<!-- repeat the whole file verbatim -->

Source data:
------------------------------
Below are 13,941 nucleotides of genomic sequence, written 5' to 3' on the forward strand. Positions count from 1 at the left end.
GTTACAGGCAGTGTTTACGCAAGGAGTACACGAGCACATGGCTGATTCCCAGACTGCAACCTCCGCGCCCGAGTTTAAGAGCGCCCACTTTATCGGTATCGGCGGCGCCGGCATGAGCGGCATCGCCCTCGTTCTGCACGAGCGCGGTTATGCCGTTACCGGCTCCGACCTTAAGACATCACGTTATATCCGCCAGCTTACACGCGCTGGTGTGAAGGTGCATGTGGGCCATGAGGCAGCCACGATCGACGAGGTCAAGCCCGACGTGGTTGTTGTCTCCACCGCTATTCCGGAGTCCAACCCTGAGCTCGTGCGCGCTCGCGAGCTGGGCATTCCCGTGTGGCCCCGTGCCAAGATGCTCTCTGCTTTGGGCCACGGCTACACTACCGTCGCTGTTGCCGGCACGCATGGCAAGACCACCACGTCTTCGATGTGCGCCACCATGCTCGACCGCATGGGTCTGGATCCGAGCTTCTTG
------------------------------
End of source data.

Below are 13,941 nucleotides of genomic sequence, written 5' to 3' on the forward strand. Positions count from 1 at the left end.
GTTACAGGCAGTGTTTACGCAAGGAGTACACGAGCACATGGCTGATTCCCAGACTGCAACCTCCGCGCCCGAGTTTAAGAGCGCCCACTTTATCGGTATCGGCGGCGCCGGCATGAGCGGCATCGCCCTCGTTCTGCACGAGCGCGGTTATGCCGTTACCGGCTCCGACCTTAAGACATCACGTTATATCCGCCAGCTTACACGCGCTGGTGTGAAGGTGCATGTGGGCCATGAGGCAGCCACGATCGACGAGGTCAAGCCCGACGTGGTTGTTGTCTCCACCGCTATTCCGGAGTCCAACCCTGAGCTCGTGCGCGCTCGCGAGCTGGGCATTCCCGTGTGGCCCCGTGCCAAGATGCTCTCTGCTTTGGGCCACGGCTACACTACCGTCGCTGTTGCCGGCACGCATGGCAAGACCACCACGTCTTCGATGTGCGCCACCATGCTCGACCGCATGGGTCTGGATCCGAGCTTCTTG